How to handle JSON requests using forms on Symfony 4 and getting a clean code

The cleanest way to deal with JSON form request

Ideneal
Ideneal
Jul 2, 2019 · 3 min read

Most of times we are dealing with Ajax forms, so we need to manipulate JSON data and send it to the server. There are several ways to handle JSON requests and validate data.

I’ve seen many developers using the Validator component and their process was the following:

  • Create an entity with related annotations
  • Decoded JSON data
  • Fill the entity with data
  • Validate entity
  • Throw errors if there are some

But this approach has such limits like the following:

  • You must create an entity class for each JSON data you would validate (YES, even if it has only one field!)
  • If needed, you have to check the CSRF token separately into Controller’s action.
  • You need to render the form manually. So it means that the field’s names could mismatch from back-end (Hey don’t forget the CSRF token!).

Luckily there is a faster and reliable way to do that. Symfony provides the Form component which we can use also to handle JSON data. To do that we need of just one single form method: submit…That’s it!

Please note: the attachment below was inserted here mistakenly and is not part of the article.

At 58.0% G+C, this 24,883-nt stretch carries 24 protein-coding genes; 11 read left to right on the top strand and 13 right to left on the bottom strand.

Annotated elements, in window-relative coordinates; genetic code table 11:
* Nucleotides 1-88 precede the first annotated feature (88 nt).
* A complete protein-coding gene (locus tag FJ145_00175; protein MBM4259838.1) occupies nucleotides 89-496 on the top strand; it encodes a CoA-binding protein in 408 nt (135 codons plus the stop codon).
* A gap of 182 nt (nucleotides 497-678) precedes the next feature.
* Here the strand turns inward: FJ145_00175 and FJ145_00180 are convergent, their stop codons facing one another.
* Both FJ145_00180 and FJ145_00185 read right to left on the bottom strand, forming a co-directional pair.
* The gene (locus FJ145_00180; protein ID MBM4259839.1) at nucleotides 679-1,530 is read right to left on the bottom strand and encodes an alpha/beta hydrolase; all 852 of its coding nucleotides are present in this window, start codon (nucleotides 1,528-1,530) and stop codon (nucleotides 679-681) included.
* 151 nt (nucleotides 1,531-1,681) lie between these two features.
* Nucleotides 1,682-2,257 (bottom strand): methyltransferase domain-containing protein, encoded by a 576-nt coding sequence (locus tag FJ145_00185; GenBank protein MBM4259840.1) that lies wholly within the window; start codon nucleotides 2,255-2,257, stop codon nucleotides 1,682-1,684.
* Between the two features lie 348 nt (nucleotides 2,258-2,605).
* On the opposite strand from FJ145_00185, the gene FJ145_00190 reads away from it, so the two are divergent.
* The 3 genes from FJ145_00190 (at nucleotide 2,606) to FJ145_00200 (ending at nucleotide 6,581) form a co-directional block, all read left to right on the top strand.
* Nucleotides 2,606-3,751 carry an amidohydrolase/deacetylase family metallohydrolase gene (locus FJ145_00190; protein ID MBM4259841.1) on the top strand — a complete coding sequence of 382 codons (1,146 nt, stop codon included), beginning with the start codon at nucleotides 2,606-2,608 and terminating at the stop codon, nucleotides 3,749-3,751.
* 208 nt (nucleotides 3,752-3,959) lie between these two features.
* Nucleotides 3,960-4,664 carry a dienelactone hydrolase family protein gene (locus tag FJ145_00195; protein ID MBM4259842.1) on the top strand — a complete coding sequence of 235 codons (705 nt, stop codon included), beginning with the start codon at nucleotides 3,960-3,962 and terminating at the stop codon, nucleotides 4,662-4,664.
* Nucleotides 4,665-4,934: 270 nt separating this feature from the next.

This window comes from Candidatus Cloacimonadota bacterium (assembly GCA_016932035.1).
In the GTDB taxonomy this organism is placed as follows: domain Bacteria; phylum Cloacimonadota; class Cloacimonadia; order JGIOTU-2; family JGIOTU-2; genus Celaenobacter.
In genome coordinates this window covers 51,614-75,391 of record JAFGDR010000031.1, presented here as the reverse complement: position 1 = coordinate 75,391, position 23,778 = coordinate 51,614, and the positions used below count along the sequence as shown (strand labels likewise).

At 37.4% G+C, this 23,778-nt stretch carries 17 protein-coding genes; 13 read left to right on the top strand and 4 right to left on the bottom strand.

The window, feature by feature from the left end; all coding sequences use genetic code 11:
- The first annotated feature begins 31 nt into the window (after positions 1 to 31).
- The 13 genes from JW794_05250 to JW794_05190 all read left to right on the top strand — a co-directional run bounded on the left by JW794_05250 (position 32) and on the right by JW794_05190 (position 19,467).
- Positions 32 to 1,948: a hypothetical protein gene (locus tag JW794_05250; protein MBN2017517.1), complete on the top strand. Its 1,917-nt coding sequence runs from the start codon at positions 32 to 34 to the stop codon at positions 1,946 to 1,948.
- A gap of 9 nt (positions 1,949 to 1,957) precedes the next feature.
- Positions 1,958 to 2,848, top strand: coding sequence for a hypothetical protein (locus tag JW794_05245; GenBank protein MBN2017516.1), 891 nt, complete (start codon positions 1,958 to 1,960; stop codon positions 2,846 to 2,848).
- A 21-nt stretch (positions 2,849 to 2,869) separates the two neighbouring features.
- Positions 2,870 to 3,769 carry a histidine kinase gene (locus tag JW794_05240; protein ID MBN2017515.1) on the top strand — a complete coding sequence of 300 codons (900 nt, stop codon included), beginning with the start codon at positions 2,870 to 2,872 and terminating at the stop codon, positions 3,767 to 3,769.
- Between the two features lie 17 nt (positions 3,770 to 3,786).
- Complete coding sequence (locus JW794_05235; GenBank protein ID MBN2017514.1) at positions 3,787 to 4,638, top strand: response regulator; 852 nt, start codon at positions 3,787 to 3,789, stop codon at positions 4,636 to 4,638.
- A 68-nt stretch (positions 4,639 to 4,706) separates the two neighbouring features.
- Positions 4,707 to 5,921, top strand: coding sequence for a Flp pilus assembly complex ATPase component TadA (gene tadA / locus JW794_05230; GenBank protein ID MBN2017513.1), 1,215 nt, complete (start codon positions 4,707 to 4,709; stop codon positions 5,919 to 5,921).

Using the Form component you follow the almost same previous process but without the related limits, moreover you have all necessary tools to render the form into a Twig template.

Supposing you have to deal with a recovery password process and you have a form which has one single input email…the following will be the result:

On the Twig template recovery.html.twig you will render the form simply by typing the following:

{{ form(form) }}

Now you must serialize JSON data in order to use it afterwards. Using jQuery you could extend its behaviour by adding the following function within a script tag:

(function ($) {
$.fn.serializeFormJSON = function() {

Finally you can now bind form submit and send the JSON data to our endpoint:

$('form').submit(function(e) {
e.preventDefault();

let form = $(this);
let url = form.attr('action');
let data = form.serializeFormJSON();

That’s it! 😉

Oh! If you have noticed the FormException within the controller and you are asking “How could I manage the form errors in such a way as to reply a correct JSON with each field errors?” you could read my previous article Symfony 4 — A good way to deal with exceptions for REST API 😉


I hope this article has given you a suggestion to handle your forms for your work or personal project! Let me know what do you think about it! 😃

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